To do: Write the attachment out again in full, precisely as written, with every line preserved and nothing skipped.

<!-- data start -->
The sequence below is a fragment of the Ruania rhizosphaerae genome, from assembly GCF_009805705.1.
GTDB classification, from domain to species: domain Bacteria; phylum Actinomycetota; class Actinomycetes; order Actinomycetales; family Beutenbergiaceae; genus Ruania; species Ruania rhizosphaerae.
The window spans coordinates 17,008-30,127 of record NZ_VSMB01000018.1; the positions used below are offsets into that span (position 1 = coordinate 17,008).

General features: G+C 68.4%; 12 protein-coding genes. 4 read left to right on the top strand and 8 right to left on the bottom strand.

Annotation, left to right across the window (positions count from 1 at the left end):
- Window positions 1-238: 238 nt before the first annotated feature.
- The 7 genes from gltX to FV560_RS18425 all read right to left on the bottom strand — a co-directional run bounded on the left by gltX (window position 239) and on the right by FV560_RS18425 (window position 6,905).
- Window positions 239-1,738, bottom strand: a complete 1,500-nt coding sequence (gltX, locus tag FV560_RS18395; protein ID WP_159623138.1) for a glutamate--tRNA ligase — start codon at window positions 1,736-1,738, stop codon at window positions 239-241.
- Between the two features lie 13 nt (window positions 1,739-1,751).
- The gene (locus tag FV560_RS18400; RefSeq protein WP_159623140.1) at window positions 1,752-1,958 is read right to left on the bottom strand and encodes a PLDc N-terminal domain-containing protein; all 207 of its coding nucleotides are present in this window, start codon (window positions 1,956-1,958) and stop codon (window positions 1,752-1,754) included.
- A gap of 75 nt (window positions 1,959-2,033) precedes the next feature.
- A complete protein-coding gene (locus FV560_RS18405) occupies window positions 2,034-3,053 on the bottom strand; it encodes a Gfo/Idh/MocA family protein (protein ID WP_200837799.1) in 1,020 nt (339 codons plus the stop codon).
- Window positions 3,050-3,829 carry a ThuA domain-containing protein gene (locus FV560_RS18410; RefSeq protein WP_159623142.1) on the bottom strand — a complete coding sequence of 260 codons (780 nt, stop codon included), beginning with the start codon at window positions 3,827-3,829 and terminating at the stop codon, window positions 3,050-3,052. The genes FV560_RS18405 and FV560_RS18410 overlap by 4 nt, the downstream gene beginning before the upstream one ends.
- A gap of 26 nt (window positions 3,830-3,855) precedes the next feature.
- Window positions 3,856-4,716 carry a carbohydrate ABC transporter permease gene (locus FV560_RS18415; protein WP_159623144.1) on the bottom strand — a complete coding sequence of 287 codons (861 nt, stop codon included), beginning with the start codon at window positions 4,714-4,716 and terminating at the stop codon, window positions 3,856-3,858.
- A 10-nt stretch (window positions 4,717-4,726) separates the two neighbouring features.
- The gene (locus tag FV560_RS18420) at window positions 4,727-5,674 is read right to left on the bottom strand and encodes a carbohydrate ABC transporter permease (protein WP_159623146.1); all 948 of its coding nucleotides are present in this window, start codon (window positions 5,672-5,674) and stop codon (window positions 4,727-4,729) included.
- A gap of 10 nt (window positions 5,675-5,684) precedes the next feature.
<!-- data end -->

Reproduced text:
The sequence below is a fragment of the Ruania rhizosphaerae genome, from assembly GCF_009805705.1.
GTDB classification, from domain to species: domain Bacteria; phylum Actinomycetota; class Actinomycetes; order Actinomycetales; family Beutenbergiaceae; genus Ruania; species Ruania rhizosphaerae.
The window spans coordinates 17,008-30,127 of record NZ_VSMB01000018.1; the positions used below are offsets into that span (position 1 = coordinate 17,008).

General features: G+C 68.4%; 12 protein-coding genes. 4 read left to right on the top strand and 8 right to left on the bottom strand.

Annotation, left to right across the window (positions count from 1 at the left end):
- Window positions 1-238: 238 nt before the first annotated feature.
- The 7 genes from gltX to FV560_RS18425 all read right to left on the bottom strand — a co-directional run bounded on the left by gltX (window position 239) and on the right by FV560_RS18425 (window position 6,905).
- Window positions 239-1,738, bottom strand: a complete 1,500-nt coding sequence (gltX, locus tag FV560_RS18395; protein ID WP_159623138.1) for a glutamate--tRNA ligase — start codon at window positions 1,736-1,738, stop codon at window positions 239-241.
- Between the two features lie 13 nt (window positions 1,739-1,751).
- The gene (locus tag FV560_RS18400; RefSeq protein WP_159623140.1) at window positions 1,752-1,958 is read right to left on the bottom strand and encodes a PLDc N-terminal domain-containing protein; all 207 of its coding nucleotides are present in this window, start codon (window positions 1,956-1,958) and stop codon (window positions 1,752-1,754) included.
- A gap of 75 nt (window positions 1,959-2,033) precedes the next feature.
- A complete protein-coding gene (locus FV560_RS18405) occupies window positions 2,034-3,053 on the bottom strand; it encodes a Gfo/Idh/MocA family protein (protein ID WP_200837799.1) in 1,020 nt (339 codons plus the stop codon).
- Window positions 3,050-3,829 carry a ThuA domain-containing protein gene (locus FV560_RS18410; RefSeq protein WP_159623142.1) on the bottom strand — a complete coding sequence of 260 codons (780 nt, stop codon included), beginning with the start codon at window positions 3,827-3,829 and terminating at the stop codon, window positions 3,050-3,052. The genes FV560_RS18405 and FV560_RS18410 overlap by 4 nt, the downstream gene beginning before the upstream one ends.
- A gap of 26 nt (window positions 3,830-3,855) precedes the next feature.
- Window positions 3,856-4,716 carry a carbohydrate ABC transporter permease gene (locus FV560_RS18415; protein WP_159623144.1) on the bottom strand — a complete coding sequence of 287 codons (861 nt, stop codon included), beginning with the start codon at window positions 4,714-4,716 and terminating at the stop codon, window positions 3,856-3,858.
- A 10-nt stretch (window positions 4,717-4,726) separates the two neighbouring features.
- The gene (locus tag FV560_RS18420) at window positions 4,727-5,674 is read right to left on the bottom strand and encodes a carbohydrate ABC transporter permease (protein WP_159623146.1); all 948 of its coding nucleotides are present in this window, start codon (window positions 5,672-5,674) and stop codon (window positions 4,727-4,729) included.
- A gap of 10 nt (window positions 5,675-5,684) precedes the next feature.